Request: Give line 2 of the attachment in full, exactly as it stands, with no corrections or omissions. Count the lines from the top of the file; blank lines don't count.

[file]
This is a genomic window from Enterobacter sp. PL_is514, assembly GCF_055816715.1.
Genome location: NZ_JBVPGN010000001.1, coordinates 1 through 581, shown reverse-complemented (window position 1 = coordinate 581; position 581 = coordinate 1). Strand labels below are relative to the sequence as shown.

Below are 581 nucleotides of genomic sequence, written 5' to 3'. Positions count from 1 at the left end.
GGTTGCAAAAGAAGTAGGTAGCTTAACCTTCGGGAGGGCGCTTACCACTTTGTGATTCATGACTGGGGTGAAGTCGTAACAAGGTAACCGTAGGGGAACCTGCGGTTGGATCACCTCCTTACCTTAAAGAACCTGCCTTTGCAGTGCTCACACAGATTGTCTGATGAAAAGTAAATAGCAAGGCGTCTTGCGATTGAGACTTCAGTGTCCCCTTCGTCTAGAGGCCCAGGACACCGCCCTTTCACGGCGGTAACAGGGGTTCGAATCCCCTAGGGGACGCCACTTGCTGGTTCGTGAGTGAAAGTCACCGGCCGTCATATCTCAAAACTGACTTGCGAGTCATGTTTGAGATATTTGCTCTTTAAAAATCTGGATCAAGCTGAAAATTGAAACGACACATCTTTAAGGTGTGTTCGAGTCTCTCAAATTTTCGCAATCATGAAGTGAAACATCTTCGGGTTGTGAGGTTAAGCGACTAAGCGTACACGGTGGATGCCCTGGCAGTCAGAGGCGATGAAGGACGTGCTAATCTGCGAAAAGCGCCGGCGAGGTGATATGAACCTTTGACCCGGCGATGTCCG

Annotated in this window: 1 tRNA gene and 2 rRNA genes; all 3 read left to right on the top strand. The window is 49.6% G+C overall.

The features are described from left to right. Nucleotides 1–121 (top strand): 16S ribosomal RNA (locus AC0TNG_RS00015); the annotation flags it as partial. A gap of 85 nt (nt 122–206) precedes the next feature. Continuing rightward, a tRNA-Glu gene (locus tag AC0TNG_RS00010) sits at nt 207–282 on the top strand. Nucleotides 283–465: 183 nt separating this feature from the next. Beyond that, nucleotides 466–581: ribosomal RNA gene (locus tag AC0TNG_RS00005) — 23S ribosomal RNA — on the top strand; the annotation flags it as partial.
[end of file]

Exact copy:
Genome location: NZ_JBVPGN010000001.1, coordinates 1 through 581, shown reverse-complemented (window position 1 = coordinate 581; position 581 = coordinate 1). Strand labels below are relative to the sequence as shown.